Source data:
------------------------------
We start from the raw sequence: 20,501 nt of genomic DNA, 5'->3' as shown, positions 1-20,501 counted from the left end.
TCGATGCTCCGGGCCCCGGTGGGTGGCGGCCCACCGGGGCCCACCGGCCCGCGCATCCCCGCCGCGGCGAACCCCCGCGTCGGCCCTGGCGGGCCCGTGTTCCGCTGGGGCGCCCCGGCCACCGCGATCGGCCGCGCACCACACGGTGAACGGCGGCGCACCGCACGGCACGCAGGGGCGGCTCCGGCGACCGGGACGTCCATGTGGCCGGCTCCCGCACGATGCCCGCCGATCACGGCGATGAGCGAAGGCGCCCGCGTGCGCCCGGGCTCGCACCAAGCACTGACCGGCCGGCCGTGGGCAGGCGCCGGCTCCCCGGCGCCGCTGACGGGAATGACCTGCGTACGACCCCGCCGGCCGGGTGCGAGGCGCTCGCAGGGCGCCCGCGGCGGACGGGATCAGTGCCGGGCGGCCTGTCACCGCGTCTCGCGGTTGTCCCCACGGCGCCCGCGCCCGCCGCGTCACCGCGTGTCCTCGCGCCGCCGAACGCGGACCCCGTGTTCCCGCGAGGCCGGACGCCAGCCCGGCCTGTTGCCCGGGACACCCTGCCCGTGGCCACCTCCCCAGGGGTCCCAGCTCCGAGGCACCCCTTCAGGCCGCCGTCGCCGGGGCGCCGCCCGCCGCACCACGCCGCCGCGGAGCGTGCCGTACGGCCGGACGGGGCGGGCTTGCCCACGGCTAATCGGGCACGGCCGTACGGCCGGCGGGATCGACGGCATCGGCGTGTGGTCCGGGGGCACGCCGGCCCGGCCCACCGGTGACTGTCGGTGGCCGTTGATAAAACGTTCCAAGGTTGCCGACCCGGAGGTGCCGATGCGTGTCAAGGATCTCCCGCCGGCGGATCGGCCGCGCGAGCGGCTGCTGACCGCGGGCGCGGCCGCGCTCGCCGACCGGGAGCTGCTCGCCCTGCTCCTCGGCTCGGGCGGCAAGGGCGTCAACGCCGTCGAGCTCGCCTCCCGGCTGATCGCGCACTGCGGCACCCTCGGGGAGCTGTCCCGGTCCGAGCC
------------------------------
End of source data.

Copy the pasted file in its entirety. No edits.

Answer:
We start from the raw sequence: 20,501 nt of genomic DNA, 5'->3' as shown, positions 1-20,501 counted from the left end.
TCGATGCTCCGGGCCCCGGTGGGTGGCGGCCCACCGGGGCCCACCGGCCCGCGCATCCCCGCCGCGGCGAACCCCCGCGTCGGCCCTGGCGGGCCCGTGTTCCGCTGGGGCGCCCCGGCCACCGCGATCGGCCGCGCACCACACGGTGAACGGCGGCGCACCGCACGGCACGCAGGGGCGGCTCCGGCGACCGGGACGTCCATGTGGCCGGCTCCCGCACGATGCCCGCCGATCACGGCGATGAGCGAAGGCGCCCGCGTGCGCCCGGGCTCGCACCAAGCACTGACCGGCCGGCCGTGGGCAGGCGCCGGCTCCCCGGCGCCGCTGACGGGAATGACCTGCGTACGACCCCGCCGGCCGGGTGCGAGGCGCTCGCAGGGCGCCCGCGGCGGACGGGATCAGTGCCGGGCGGCCTGTCACCGCGTCTCGCGGTTGTCCCCACGGCGCCCGCGCCCGCCGCGTCACCGCGTGTCCTCGCGCCGCCGAACGCGGACCCCGTGTTCCCGCGAGGCCGGACGCCAGCCCGGCCTGTTGCCCGGGACACCCTGCCCGTGGCCACCTCCCCAGGGGTCCCAGCTCCGAGGCACCCCTTCAGGCCGCCGTCGCCGGGGCGCCGCCCGCCGCACCACGCCGCCGCGGAGCGTGCCGTACGGCCGGACGGGGCGGGCTTGCCCACGGCTAATCGGGCACGGCCGTACGGCCGGCGGGATCGACGGCATCGGCGTGTGGTCCGGGGGCACGCCGGCCCGGCCCACCGGTGACTGTCGGTGGCCGTTGATAAAACGTTCCAAGGTTGCCGACCCGGAGGTGCCGATGCGTGTCAAGGATCTCCCGCCGGCGGATCGGCCGCGCGAGCGGCTGCTGACCGCGGGCGCGGCCGCGCTCGCCGACCGGGAGCTGCTCGCCCTGCTCCTCGGCTCGGGCGGCAAGGGCGTCAACGCCGTCGAGCTCGCCTCCCGGCTGATCGCGCACTGCGGCACCCTCGGGGAGCTGTCCCGGTCCGAGCC